Workplace strategists putting together return-to-office plans must walk a delicate balance, lest they want to drive their organizations back to the pre-pandemic tension between in-office and remote workers that oftentimes hindered collaboration.
This question seemed to be on the mind of Zillow CEO Rich Barton during a quarterly earnings call in early February, as Business Insider reported
. “We must ensure a level playing field for all team members …. There cannot be a two-class system — those in the room being first-class and those on the phone being second-class,” he said during the call.
The comment called back the days of remote workers having a less-than-ideal home and the perceptions that embodied that then-normal situation. A certain stigma surrounded remote workers, and many leaders, unjustifiably, thought that real work only took place in the office. The in-office worker tended to have the better overall technology experience, and collaboration was free and spontaneous among colleagues in the same location, while remote meeting participants, for example, often had a difficult time making their voices heard or really feeling part of the team. What’s more, people in the same location could meet up in huddle spaces for quick brainstorming sessions, and chatting around the watercooler provided glue for workplace culture.
So, the line between what can be done inside the office versus outside, for many industries, has blurred. And if anything, COVID-19 has interjected a bit of humility into all our working lives. When we see our coworkers in video meetings, we aren't only connecting to them safely during the pandemic, but rather we see them busy and going through similar WFH struggles. When some of these workers return to the office, will those who stay back turn on their coworkers and see them as the ones getting away with something? I seriously doubt it.
And maybe instead of thinking about workplace issues solely in the framework of us vs. them, we can start to see how these different work modalities can complement each other. Workplace strategists can find ways to blend in-office and remote working environments, identifying which work is best suited for which environment. Post-pandemic, we will most likely still rely on remote working for a significant portion of work, but this shouldn’t discount what physical spaces could bring to the table. Even if office spaces become a vessel to improve the employee experience
, allowing employees to meet and chat about a project or socialize, some workplaces will see that as a boost, especially with the record burnout.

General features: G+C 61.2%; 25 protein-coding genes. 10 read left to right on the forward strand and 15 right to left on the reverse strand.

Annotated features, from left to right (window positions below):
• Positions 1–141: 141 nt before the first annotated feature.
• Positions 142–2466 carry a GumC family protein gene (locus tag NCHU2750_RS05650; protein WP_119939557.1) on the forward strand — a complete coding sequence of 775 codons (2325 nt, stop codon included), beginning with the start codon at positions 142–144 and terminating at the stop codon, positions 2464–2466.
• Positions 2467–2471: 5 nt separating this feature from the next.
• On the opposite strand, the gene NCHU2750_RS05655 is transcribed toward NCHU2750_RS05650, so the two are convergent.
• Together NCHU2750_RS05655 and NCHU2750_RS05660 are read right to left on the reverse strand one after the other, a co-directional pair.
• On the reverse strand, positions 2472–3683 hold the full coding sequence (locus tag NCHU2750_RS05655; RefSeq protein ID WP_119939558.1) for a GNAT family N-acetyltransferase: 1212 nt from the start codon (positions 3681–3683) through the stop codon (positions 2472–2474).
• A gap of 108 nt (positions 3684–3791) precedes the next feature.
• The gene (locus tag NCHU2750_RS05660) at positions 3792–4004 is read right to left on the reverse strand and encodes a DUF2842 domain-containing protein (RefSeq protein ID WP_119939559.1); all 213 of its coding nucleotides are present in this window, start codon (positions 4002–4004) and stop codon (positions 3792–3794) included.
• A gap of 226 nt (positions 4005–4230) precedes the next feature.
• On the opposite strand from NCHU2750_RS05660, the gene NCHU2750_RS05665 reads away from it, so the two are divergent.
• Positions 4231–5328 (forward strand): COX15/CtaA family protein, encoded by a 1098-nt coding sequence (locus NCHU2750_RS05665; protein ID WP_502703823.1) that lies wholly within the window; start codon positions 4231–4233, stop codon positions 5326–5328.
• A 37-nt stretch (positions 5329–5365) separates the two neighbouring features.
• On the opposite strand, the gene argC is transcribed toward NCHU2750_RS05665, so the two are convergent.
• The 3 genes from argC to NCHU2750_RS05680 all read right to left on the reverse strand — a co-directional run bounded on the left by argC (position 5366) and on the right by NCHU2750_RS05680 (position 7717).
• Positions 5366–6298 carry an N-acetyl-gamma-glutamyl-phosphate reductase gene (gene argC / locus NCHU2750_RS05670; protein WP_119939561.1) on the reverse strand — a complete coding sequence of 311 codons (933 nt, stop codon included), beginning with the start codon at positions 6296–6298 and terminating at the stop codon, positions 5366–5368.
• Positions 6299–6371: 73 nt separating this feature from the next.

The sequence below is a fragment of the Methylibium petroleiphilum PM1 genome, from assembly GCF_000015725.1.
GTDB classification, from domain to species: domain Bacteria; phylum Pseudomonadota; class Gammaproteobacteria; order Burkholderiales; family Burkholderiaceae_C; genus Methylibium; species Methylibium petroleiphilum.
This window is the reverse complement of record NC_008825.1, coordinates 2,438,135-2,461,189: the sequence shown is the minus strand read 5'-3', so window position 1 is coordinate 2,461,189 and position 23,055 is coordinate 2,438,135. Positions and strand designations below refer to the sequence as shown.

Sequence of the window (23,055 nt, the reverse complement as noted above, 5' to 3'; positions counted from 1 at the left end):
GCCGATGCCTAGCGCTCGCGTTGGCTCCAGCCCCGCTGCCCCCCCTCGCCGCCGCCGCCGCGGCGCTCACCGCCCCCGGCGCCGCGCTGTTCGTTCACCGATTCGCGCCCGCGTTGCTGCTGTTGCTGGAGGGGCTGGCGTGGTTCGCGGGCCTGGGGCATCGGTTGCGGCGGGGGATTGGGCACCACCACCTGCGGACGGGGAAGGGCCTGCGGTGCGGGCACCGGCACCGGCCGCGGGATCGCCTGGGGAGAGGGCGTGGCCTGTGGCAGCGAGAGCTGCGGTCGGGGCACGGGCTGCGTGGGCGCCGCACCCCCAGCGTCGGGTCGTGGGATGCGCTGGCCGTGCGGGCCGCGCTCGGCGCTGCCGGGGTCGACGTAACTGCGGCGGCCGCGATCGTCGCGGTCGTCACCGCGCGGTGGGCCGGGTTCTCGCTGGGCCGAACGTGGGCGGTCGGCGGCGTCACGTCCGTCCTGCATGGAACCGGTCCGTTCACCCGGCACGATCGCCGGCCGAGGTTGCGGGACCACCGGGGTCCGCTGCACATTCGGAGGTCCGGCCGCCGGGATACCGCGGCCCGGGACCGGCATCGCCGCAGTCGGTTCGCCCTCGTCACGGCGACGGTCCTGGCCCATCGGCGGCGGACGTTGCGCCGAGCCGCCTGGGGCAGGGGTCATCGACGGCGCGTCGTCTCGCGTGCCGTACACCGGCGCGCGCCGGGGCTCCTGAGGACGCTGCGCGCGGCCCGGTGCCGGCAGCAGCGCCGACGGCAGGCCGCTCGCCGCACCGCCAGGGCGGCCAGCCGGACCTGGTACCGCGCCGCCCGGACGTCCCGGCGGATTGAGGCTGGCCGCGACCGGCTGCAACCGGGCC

Other workplace experts worry that remote workers might be missing out on the promotions simply because they aren't in the office to make the connections and develop the relationships needed to move up in a company. In research that predates the pandemic, a MIT Sloan Management Review
found that "passive face time" (seeing a person in the office) has a significant impact on how management viewed employees. The MIT review found that bosses were 9% more likely to describe office workers as dependable and responsible and 25% more likely to say they are committed and dedicated, as opposed to their work-from-home counterparts.
But I wonder if this too can be addressed in a hybrid work environment. For example, a hybrid worker can come into the office for crucial collaboration sessions or project proposals and then use remote workdays for focus work, effectively gaining both the benefits of increased productivity from remote work and the visibility of being in the office. Additionally, just as workers have changed their perception of remote work during the pandemic, managers most likely have as well, and they view remote workers a bit differently, more fairly.
To Barton’s point of ensuring a level playing field for all workers, I see this as a call to make both remote and in-office experiences the best that they can be. Offices will need to be equipped with the right technology for collaboration and make sure remote workers aren’t left out in the cold. Pulling this off will require workplace leaders workings across departments (IT, HR, real estate/facilities, and others). But just as they tackled the remote work issue, I’m sure they can handle hybrid.